“It’s selling the benefits of flowers rather than just selling the flower themselves,” Mr. Pohmer says. “Take Valentine’s Day as an example. In a supermarket or even a retail flower shop, it’s a dozen long-stem red roses for ‘x’ amount of dollars. There’s nothing that ties it into the emotion of giving flowers, the impact on the recipient. Yet, you hear the jewelry people, and all the competitive categories—lingerie, fragrances, the hotel industry—selling emotion.

“Last Valentine’s Day, I was listening to a radio ad for, I think, Hilton,” he continues. “They talked about a weekend getaway and wine and roses and candlelight. They set a tone. They’re selling rooms. They didn’t even mention a room. They also didn’t mention a price.”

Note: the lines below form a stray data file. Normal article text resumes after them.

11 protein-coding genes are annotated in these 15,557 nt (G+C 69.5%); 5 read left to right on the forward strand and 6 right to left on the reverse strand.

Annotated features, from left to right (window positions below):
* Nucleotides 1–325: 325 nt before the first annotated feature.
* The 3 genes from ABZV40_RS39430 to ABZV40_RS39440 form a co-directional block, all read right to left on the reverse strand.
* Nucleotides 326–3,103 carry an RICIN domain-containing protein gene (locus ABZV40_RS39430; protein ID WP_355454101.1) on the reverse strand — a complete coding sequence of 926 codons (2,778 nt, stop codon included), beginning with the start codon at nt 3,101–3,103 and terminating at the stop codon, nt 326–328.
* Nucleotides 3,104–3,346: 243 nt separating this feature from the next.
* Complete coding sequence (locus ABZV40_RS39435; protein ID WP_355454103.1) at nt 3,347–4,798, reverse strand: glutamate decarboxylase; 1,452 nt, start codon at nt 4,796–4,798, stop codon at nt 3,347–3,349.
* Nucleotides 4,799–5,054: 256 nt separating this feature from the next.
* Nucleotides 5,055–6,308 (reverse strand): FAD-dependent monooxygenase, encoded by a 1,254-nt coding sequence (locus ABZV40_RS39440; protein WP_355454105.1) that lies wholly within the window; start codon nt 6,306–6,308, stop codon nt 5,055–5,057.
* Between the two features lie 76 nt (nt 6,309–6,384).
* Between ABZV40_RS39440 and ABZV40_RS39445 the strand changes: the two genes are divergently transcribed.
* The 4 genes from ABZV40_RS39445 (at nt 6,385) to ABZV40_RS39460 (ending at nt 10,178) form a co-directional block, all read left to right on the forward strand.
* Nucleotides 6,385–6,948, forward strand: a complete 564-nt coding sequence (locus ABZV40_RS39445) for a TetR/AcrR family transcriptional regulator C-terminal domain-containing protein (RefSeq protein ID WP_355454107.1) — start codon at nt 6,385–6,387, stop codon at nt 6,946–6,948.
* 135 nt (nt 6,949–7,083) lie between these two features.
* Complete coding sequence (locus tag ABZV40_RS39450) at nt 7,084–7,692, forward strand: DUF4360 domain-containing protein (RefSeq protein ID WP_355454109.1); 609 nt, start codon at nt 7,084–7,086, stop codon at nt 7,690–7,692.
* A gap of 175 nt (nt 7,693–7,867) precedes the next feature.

And from Mr. Pauley, practical advice before making any inventory changes. “The retailers have to be very cognizant of the demographics of their customer base,” he says. “In some areas, consumers may respond more to a bulky bunch of flowers that’s perceived as higher value. In other neighborhoods, where the average income may be much higher, the consumers may respond to a smaller stem count but higher perceived quality. Look at your market.”

Morgan Chilson, formerly a business reporter and editor in the newspaper industry, is now a freelance writer living in Topeka, Kan.